Stocks edged lower Tuesday as profit taking spoiled positive comments from Federal Reserve Board Chairman Alan S. Greenspan indicating that the economy might avoid a widely feared recession and interest rates could moderate.
"They tried taking stocks up, they tried taking them down and we ended going nowhere at all," said Jon Groveman, a trader with Ladenburg Thalmann & Co.
"The market took a timeout," said Alfred E. Goldman, a market analyst for A. G. Edwards & Sons Inc. in St. Louis.
The Dow Jones index of 30 industrial stocks, up 25.70 on Monday to its highest level in six weeks, slipped 1.17 to 2,039.12.
The market's best-known indicator had risen more than 144 points between Feb. 8 and Monday's close, which was its highest finish since Jan. 7.
Advancing issues outpaced losers by a narrow margin among issues listed on the New York Stock Exchange, with 767 up, 725 down and 493 unchanged.
Big Board volume rose to 192.26 million shares from 178.93 million shares on Monday.
The stock market has benefited recently from indications that the economy may be stronger than had been expected, leading some analysts to take an optimistic view of the outlook for corporate profits.
But there is plenty of uncertainty about the economy's prospects.
In a new report, the government said orders to U.S. factories for durable goods plunged 2.8% in January, the biggest decline in a year.
A decline had been expected, however, in the wake of an unusually sharp 4.1% rise in December.
Greenspan spent most of the day outlining for a congressional panel the central bank's monetary goals and his views on economic issues.
He said the risk of a recession is as great as the risk of renewed inflation, but added that neither appears imminent.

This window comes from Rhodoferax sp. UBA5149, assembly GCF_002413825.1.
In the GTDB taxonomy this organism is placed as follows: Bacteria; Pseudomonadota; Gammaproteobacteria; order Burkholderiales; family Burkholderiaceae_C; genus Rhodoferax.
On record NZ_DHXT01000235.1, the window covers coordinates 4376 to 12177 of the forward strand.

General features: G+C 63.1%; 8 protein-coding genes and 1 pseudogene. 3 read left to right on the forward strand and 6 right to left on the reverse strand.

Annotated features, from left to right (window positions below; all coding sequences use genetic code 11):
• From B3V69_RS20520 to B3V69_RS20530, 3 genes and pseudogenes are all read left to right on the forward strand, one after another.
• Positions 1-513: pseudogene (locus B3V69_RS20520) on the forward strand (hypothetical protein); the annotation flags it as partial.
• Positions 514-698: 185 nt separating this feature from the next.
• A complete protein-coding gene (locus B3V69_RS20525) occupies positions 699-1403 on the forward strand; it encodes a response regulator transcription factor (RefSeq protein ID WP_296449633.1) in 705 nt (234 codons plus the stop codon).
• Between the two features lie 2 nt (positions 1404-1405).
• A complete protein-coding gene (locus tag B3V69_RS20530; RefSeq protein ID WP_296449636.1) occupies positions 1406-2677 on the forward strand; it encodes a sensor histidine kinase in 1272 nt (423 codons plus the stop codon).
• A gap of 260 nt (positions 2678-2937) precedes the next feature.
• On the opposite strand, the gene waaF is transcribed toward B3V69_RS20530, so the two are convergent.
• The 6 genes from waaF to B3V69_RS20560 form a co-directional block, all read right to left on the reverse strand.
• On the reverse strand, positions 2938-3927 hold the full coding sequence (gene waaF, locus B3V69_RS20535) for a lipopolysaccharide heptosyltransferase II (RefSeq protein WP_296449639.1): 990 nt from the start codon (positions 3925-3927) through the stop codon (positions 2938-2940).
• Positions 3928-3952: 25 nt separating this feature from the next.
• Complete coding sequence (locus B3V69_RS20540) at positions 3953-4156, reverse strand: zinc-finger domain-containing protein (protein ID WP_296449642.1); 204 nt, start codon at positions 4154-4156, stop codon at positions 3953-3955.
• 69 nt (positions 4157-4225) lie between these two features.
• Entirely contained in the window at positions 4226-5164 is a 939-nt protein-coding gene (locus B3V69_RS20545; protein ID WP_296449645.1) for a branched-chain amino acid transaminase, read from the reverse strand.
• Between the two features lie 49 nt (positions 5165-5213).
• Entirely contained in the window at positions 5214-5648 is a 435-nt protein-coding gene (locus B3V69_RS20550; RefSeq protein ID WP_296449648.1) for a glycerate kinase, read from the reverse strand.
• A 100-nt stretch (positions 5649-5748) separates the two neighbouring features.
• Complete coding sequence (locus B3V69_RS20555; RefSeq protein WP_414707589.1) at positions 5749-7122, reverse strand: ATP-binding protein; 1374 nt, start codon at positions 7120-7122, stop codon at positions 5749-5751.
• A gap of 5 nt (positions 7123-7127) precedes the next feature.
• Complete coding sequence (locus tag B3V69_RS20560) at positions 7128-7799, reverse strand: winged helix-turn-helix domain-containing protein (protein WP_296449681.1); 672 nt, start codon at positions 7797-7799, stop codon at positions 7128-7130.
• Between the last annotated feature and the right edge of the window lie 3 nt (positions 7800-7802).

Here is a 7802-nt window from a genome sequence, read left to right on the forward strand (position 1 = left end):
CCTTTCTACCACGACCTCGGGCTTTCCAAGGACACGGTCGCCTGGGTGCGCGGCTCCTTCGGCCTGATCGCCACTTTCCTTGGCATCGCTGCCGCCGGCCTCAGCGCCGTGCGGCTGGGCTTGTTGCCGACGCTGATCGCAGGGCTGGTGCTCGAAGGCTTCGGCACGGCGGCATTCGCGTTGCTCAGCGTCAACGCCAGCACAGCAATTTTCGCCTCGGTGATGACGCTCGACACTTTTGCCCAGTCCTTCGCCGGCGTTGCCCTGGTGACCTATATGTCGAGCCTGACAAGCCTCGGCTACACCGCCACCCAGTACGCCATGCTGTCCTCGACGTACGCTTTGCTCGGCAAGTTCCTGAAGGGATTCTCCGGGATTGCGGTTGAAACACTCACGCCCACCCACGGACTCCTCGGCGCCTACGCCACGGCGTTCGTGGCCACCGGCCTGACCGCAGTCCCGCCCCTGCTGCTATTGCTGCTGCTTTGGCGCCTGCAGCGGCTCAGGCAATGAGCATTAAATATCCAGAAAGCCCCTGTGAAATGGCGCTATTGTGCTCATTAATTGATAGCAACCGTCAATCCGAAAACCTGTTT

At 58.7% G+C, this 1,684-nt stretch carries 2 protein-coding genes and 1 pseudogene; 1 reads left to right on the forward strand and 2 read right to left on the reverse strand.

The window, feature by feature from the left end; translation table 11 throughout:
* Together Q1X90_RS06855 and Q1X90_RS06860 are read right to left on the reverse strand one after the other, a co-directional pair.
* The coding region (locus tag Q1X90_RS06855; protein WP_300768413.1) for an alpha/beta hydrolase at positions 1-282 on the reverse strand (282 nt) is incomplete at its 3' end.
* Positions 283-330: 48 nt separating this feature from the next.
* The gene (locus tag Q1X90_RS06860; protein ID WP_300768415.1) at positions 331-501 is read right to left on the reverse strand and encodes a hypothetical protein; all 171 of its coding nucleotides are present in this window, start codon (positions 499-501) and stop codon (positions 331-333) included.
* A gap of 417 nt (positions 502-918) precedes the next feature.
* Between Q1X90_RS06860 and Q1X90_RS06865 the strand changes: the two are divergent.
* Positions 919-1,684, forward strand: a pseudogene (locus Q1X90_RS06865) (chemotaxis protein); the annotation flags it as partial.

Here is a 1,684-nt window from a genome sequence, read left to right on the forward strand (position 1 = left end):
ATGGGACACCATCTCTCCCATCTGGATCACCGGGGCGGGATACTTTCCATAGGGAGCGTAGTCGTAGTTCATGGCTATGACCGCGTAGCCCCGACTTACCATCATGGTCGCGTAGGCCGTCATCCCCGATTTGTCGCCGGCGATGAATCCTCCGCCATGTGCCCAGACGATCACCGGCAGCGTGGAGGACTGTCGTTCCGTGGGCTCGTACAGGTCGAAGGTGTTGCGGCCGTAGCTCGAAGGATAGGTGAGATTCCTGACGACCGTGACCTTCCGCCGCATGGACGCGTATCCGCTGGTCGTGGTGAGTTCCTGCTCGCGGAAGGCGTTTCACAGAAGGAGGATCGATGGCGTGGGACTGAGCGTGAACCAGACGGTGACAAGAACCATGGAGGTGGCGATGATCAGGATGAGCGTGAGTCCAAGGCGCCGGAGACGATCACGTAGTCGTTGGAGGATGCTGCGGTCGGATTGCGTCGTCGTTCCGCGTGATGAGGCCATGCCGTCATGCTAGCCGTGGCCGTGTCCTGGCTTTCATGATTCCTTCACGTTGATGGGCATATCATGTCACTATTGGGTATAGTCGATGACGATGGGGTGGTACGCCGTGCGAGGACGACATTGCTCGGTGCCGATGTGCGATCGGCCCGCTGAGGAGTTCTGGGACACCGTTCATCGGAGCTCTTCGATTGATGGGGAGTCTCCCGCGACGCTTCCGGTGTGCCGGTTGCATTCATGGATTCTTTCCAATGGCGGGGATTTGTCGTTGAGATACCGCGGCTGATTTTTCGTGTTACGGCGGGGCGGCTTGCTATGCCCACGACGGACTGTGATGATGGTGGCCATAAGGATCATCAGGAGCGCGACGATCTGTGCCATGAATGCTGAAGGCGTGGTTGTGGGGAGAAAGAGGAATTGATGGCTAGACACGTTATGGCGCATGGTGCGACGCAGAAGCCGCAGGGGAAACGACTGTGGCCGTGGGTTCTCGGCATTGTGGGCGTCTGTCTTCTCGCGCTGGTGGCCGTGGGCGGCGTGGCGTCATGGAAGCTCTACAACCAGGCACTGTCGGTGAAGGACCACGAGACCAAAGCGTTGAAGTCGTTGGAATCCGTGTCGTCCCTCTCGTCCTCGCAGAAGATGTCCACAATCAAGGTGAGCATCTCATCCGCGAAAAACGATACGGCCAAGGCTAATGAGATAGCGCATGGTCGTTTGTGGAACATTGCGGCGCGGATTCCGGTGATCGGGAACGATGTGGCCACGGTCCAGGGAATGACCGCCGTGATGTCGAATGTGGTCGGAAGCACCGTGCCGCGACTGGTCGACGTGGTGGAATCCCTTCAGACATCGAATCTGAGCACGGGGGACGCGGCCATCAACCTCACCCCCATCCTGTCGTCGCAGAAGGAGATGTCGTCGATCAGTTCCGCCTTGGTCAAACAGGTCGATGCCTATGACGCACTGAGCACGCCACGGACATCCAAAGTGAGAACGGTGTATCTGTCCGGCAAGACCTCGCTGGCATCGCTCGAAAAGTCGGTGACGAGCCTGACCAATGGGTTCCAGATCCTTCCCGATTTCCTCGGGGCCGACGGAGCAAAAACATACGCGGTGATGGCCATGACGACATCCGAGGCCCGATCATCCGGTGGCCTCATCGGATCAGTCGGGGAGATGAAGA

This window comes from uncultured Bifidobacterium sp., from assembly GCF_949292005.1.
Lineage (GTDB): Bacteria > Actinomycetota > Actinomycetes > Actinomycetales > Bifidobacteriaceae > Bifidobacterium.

He also confirmed that the central bank, in an effort to keep the recovery alive, had taken a "small easing step a few weeks ago."
But stock market watchers found little revealing in the chairman's remarks.
"They were strictly vanilla--just as expected," Goldman said.
Among the most active issues on the NYSE were several utility stocks that will soon pay dividends. Philadelphia Electric was the most active, finishing unchanged at 19 7/8.
Lockheed, meanwhile, said it could not account for the heavy trading in its stock, which closed at 44, off 5/8. In composite NYSE trading, 1,079,100 shares exchanged hands, compared to an average daily volume of 343,605 shares, Dow Jones reported.
On Monday, Shearson Lehman Hutton analyst Gary J. Reich raised his investment rating for the Calabasas defense firm, telling Shearson's sales force that Lockheed would be willing to discuss a takeover overture.
Lockheed spokesman David Crowther said he had no comment on whether the company would be receptive to a takeover offer, adding that the company has a policy of not commenting on takeover rumors, Dow Jones said.
Texaco fell to 42. It said it had agreed to pay the government $1.25 billion to settle an oil pricing dispute. Other oil stocks were lower, with Occidental Petroleum off 3/4 at 26, Atlantic Richfield down 1/2 at 78 1/2 and Mobil down 5/8 at 44 3/8.
In London, the Financial Times Stock Exchange 100-share index finished at 1,757.9, up 10.7. The index rose as much as 25 in early trading, bolstered by strong gains overnight in the New York and Tokyo stock markets.
In Tokyo, stocks closed higher, led by large capital issues such as steels and heavy industrials. The Nikkei index of 225 selected issues gained 102.74 to close at 24,949.45. It was the index's ninth consecutive advance.
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